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High Blood Pressure in Women ‘More Dangerous’ than in Men

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High blood pressure is often referred to as the ‘silent killer’ and increases an individual’s risk for the two leading causes of death in the world – heart diseases and stroke. Data from the Centers for Disease Control and Prevention reveal that in the United States 1 in 3 adults suffer from a high blood pressure. Interestingly studies conducted in recent years show a considerable difference in the way high blood pressure affects women compared to men. This difference generally stems from the fact that there are significant differences in the mechanisms responsible for high blood pressure conditions in men and women. In light of this information doctors feel the need to introduce more aggressive treatment methods in order to treat women suffering from high blood pressure.

The likelihood of women developing vascular diseases is 30% to 40% higher when compared to that in case of men. To a certain extent psychological factors, including varying levels and types of hormones that are involved in the regulation of blood are responsible for this increased frequency of heart diseases in women.

Traditionally, the medical community believed the same blood pressure medicine could be used for all the patients irrespective of the gender. However, recent studies challenged this idea and considered gender a factor in determining the choice of drug used to treat high blood pressure. The study necessitated the need for a better understanding of the additional factors that contribute to high blood pressure in women. At the same time, it showed that there is a need to introduce new protocols to treat high blood pressure in women.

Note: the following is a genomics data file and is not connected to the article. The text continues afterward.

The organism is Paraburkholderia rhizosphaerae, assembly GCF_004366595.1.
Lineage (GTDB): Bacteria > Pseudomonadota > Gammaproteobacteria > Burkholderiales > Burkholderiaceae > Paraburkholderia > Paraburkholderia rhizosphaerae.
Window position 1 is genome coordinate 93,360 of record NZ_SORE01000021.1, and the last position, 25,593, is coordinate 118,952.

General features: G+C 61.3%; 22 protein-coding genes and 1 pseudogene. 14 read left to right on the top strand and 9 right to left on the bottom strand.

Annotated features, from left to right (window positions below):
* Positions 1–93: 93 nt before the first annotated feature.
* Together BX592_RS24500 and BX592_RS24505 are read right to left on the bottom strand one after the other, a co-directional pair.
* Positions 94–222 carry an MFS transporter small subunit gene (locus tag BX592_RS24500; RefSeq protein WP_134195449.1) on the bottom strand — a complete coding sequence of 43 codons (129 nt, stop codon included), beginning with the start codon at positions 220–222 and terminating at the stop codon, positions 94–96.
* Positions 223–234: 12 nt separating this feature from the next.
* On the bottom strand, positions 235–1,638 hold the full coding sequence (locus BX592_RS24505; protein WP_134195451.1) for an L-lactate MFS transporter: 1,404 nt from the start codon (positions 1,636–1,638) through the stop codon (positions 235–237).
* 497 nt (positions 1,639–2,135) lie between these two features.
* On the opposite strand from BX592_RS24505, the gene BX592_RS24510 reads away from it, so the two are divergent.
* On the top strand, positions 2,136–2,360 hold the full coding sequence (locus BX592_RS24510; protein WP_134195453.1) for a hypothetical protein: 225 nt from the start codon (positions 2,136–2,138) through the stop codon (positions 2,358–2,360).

The most important step that can be taken to ensure better health for women is keeping blood pressure in check. In the past two decades, the cardiovascular disease-related mortality rate in men has shown a significant decline. However, the same cannot be said of the female population that has actually seen an increate in the mortality rate due to cardiovascular disease, now regarded as the leading cause of death in women.

Certain lifestyle changes can help reverse this trend and decrease the risk for elevated blood pressure and heart diseases. These include:

  • Eating a healthy diet
  • Maintaining a healthy weight
  • Staying physically active
  • Not smoking
  • Limiting alcohol use.

Medically Approved By Dr. Edward Salko, MD

Dr. Edward Salko is the board-certified physician who reviews lab tests provided by PERSONALABS™. He earned his Bachelor of Science in chemistry and pre-med from the University of Florida in Gainesville and his Doctor of Osteopathy Medicine in 1980 from Kansas City University School of Medicine.

Dr. Salko’s career has specialized in family and emergency medicine. His passion is to provide clients with the tools they need in the most convenient way possible to allow them to take charge of their own healthcare. He has held a variety of positions in Kansas, Florida and Washington. Currently, in addition to his duties as Medical Director for Personalabs, he is a practicing emergency physician in Kennewick, Washington.

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